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New Rockford Man Admits Guilt in Murder at Wedding Dance

New Rockford Man Admits Guilt in Murder at Wedding Dance

JAMESTOWN, N.D. — A New Rockford man pleaded guilty to murder and attempted murder in a wedding dance shooting under a plea deal before Judge Thomas Merrick in Southeast District Court in Jamestown on Wednesday.

David Troske, 52, pleaded guilty to the murder of Donald “Donnie” Perleberg, Pingree, and the attempted murder of Mary Seiler, New Rockford, at the dance on Sept. 6, 2015, at the New Rockford Eagles Club. The change of plea hearing was held before Judge Thomas Merrick in Southeast District Court in Jamestown under an agreement by both parties in the case and the families of the victims. His sentencing will be in December.

Travis Peterson, Eddy County state’s attorney, provided the factual basis for the guilty plea. Peterson said Troske and Seiler had dated but were friends at the time of the shootings. He described Troske’s movements on the night of Sept. 6 based on video security camera footage and eyewitness accounts.

Troske approached the table where Perleberg and Seiler were seated from behind. “Thereafter and without provocation, David Troske fired one shot into the neck of Donald Perleberg, killing him,” Peterson said.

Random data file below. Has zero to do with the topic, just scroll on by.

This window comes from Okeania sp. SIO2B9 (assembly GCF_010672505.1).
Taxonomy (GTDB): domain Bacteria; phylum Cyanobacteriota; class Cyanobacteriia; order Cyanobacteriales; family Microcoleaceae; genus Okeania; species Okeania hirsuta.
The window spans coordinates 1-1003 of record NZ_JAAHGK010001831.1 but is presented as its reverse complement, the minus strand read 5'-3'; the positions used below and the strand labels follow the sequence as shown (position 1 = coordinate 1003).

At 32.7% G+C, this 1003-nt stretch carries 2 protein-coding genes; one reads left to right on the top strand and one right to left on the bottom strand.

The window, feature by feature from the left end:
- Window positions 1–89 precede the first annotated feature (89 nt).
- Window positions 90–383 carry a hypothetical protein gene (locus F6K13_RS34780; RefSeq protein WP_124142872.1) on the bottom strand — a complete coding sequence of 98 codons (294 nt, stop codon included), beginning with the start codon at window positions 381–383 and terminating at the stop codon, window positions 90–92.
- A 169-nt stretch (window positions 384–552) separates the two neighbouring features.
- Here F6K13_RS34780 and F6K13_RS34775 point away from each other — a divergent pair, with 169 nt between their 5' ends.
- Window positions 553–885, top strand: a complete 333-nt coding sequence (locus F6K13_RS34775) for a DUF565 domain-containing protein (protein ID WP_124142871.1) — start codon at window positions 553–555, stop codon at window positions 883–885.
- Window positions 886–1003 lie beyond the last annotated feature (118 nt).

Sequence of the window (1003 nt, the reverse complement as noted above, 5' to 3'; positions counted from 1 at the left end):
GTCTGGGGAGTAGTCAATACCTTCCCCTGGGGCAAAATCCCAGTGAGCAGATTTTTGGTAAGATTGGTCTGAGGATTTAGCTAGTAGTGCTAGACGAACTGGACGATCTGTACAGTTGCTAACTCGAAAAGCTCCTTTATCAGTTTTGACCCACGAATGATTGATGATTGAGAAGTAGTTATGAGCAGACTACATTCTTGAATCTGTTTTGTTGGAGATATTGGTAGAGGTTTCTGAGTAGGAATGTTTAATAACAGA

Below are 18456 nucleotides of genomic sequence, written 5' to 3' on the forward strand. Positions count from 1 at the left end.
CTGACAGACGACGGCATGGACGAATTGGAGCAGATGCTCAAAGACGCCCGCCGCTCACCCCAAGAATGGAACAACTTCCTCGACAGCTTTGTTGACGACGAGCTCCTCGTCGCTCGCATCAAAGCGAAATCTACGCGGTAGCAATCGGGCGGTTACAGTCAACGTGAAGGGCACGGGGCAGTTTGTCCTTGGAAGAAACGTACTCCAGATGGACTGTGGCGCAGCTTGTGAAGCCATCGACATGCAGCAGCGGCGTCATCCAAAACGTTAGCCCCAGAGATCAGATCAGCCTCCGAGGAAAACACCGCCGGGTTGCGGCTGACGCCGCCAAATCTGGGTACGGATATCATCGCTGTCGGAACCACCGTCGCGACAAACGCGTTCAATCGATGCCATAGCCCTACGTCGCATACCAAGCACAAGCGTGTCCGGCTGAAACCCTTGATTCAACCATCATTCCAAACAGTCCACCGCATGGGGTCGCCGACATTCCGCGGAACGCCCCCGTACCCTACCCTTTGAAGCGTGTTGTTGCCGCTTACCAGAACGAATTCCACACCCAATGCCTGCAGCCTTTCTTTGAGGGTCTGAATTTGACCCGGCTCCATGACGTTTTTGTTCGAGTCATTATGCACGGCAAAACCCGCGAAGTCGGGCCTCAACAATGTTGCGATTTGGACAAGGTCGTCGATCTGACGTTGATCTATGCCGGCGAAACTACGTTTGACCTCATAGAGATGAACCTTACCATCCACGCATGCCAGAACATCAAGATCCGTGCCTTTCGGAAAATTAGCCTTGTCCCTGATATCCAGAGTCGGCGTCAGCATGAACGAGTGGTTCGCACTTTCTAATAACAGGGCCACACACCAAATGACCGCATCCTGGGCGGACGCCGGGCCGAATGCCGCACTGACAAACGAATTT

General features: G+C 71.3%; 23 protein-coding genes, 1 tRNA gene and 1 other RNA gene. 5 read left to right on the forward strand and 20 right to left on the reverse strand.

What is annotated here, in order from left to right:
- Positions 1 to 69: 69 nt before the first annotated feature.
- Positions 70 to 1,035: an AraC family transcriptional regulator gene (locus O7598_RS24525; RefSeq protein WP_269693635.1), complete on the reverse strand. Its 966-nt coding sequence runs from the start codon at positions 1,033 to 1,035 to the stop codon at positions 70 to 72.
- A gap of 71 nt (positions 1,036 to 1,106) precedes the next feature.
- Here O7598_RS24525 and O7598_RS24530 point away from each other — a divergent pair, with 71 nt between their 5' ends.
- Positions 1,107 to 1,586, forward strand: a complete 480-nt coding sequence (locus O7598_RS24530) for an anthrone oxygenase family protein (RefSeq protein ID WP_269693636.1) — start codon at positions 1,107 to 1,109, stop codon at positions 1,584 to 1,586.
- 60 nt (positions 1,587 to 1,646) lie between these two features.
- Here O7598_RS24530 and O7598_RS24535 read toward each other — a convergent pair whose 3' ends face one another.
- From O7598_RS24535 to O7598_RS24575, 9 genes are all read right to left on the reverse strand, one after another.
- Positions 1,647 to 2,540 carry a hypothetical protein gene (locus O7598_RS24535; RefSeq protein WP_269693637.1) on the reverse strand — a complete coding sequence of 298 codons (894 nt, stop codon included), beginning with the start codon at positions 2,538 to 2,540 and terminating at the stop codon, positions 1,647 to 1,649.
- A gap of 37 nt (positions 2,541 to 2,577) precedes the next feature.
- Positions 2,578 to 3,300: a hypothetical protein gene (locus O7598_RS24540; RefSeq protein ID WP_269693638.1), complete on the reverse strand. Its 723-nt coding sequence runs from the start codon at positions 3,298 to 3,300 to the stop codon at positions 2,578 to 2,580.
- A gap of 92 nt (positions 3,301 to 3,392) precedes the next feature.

Peterson also described Seiler standing before she was shot by Troske once in the neck and a second shot in the chest when she was on the floor in a fetal position.

Troske agreed that the essential elements of Peterson’s description of the shootings were correct.

Troske did not comment during the proceeding other than responding to yes or no questions from Merrick.

People in the nearly full gallery had been warned prior to the proceedings that any outbursts would result in expulsion from the courtroom and exclusion from any future proceedings in the case.

Merrick ordered a presentence investigation be completed by Nov. 9. Troske’s sentencing is scheduled for 9:30 a.m. Dec. 15 at the Eddy County Courthouse in New Rockford.

The murder charge, a Class AA felony, carries a maximum penalty of life in prison without parole. The attempted murder charge, a Class A felony, is punishable by 20 years in prison and a $20,000 fine.

Charges of aggravated assault, a Class B felony, three counts of reckless endangerment, Class C felonies, and possession of a firearm in a bar, a Class A misdemeanor, were dismissed as part of the plea agreement.

Personal injury civil lawsuits against Troske filed by Perleberg’s son, J.R. Perleberg, and Seiler are proceeding with motion hearings scheduled for Jan. 27.

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